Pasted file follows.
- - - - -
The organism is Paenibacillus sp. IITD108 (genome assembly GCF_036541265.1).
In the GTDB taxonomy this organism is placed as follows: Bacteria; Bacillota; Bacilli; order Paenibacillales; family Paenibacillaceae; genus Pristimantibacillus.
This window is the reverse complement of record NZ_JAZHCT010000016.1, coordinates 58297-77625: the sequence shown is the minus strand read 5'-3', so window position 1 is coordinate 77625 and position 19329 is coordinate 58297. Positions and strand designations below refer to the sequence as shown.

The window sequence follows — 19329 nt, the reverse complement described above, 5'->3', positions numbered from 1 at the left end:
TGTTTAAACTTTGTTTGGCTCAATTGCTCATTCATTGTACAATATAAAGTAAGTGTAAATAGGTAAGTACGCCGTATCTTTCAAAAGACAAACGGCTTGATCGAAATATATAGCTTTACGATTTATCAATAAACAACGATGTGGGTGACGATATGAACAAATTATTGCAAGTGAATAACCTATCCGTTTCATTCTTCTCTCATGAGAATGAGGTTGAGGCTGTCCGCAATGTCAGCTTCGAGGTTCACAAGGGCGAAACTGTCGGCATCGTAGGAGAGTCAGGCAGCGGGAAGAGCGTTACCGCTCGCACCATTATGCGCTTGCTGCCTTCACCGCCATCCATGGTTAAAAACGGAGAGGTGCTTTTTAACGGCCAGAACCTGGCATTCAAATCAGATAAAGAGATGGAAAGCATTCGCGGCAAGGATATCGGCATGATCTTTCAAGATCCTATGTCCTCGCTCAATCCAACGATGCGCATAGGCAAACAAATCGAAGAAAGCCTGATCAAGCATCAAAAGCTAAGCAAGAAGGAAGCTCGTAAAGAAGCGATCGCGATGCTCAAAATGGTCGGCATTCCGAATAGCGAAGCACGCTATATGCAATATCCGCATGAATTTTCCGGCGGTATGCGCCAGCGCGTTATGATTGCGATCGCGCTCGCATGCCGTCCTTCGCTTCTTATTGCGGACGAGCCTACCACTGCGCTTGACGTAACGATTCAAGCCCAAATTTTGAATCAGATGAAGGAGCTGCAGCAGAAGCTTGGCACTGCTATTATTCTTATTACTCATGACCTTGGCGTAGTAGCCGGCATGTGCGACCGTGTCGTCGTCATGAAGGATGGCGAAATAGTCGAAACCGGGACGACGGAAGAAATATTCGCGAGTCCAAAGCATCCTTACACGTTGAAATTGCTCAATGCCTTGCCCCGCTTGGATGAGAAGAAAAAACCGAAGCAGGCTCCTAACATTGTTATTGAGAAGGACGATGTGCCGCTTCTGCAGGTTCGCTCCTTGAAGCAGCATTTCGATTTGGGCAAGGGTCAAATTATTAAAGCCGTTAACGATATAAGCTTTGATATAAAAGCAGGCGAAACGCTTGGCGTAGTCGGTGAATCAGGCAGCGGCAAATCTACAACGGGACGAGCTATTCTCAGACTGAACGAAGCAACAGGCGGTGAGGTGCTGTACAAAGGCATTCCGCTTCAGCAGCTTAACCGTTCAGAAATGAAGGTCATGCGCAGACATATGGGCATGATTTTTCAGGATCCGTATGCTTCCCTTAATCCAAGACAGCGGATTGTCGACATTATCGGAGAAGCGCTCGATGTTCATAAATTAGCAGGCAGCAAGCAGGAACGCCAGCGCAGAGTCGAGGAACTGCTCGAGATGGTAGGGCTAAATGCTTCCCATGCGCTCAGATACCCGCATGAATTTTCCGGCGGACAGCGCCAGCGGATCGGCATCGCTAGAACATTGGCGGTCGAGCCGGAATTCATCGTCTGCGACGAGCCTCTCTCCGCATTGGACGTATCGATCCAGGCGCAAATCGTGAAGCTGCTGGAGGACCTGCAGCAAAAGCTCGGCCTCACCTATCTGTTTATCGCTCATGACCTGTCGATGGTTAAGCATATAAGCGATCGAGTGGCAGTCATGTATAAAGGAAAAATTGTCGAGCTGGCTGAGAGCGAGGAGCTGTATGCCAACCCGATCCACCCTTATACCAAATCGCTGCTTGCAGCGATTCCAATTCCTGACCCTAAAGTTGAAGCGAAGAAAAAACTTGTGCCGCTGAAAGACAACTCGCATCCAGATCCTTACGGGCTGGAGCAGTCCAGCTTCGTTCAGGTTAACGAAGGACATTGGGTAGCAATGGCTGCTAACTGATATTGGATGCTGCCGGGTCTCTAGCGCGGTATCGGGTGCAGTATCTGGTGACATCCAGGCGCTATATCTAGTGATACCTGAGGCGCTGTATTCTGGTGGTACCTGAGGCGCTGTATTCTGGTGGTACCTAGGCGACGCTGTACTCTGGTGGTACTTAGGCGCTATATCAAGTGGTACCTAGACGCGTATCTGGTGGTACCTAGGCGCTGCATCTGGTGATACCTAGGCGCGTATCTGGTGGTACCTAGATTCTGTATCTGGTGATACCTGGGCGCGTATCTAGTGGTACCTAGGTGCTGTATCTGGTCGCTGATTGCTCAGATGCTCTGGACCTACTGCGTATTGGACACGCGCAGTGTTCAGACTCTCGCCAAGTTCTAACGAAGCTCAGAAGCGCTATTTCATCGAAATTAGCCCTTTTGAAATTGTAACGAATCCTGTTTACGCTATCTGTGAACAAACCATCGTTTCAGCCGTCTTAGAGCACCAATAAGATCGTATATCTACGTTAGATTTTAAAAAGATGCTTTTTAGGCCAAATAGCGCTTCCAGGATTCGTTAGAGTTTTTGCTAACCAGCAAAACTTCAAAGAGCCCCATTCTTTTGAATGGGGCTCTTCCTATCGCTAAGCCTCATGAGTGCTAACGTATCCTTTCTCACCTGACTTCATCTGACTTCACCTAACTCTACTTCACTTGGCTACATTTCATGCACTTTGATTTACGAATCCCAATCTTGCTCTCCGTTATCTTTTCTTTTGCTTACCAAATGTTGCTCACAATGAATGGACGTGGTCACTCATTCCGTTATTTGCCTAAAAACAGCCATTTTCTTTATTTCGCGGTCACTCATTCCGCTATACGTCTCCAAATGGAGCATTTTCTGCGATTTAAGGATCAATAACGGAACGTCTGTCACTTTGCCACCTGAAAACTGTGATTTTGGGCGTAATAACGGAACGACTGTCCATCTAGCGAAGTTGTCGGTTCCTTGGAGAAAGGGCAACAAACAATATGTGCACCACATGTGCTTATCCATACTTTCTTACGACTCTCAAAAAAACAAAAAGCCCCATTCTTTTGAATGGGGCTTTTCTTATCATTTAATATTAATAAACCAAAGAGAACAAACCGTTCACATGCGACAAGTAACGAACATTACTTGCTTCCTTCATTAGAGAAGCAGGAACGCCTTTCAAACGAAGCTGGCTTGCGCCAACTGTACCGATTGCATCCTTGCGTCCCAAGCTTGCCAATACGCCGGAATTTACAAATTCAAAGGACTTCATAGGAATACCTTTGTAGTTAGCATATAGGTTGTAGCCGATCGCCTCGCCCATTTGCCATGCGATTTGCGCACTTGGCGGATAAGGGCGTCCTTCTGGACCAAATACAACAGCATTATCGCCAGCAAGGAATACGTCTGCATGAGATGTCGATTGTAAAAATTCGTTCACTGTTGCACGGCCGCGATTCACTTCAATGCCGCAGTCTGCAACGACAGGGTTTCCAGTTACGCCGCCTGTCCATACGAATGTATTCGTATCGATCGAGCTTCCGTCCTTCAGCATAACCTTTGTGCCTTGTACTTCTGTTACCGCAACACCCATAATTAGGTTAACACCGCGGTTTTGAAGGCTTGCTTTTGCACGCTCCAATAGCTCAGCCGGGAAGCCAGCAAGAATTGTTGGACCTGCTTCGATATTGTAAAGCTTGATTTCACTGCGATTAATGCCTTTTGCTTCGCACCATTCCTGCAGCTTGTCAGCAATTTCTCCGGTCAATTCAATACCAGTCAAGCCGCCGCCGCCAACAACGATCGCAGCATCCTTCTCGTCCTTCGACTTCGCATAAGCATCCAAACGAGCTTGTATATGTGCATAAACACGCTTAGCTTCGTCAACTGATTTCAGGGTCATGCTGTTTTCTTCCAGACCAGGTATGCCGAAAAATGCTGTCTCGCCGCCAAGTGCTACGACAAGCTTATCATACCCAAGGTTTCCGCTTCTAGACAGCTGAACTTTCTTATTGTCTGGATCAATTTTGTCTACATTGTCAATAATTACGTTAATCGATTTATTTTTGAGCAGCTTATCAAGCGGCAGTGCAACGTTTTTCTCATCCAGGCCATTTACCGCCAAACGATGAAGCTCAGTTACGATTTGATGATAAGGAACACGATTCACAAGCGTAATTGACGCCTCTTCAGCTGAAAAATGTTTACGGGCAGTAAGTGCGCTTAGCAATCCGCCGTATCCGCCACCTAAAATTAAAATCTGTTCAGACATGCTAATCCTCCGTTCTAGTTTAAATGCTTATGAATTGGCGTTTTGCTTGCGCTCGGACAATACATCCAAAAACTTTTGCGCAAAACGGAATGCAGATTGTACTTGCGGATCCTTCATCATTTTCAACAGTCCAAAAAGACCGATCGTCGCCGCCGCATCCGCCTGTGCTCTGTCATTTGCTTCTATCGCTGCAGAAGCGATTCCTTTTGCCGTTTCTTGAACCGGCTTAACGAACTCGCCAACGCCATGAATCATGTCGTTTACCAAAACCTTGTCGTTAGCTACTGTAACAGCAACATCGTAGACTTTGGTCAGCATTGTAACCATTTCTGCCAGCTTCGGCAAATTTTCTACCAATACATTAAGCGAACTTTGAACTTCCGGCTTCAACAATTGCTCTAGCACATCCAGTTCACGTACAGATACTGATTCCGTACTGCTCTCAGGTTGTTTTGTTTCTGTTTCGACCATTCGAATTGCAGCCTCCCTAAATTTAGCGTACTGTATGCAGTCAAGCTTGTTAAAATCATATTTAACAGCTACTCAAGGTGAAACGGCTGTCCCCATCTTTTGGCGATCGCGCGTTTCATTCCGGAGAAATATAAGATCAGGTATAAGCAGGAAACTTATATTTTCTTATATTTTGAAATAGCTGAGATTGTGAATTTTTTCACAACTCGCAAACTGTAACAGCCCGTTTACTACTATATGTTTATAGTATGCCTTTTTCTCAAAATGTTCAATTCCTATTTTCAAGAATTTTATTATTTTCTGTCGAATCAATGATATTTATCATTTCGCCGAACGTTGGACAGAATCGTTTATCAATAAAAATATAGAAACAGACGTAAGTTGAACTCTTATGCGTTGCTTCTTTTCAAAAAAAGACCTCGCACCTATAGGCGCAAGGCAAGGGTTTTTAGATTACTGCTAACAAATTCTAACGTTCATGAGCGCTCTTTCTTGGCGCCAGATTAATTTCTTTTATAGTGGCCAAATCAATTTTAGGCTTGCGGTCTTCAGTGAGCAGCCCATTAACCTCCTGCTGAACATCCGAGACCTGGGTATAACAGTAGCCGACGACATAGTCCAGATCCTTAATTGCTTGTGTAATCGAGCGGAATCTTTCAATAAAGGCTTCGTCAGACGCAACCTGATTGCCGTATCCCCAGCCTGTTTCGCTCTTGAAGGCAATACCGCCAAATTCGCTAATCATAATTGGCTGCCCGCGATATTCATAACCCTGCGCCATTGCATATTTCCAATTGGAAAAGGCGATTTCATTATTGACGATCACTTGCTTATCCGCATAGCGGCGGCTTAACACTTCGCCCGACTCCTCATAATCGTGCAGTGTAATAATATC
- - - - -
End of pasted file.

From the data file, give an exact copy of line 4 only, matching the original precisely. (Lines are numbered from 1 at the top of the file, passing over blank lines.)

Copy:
The window sequence follows — 19329 nt, the reverse complement described above, 5'->3', positions numbered from 1 at the left end: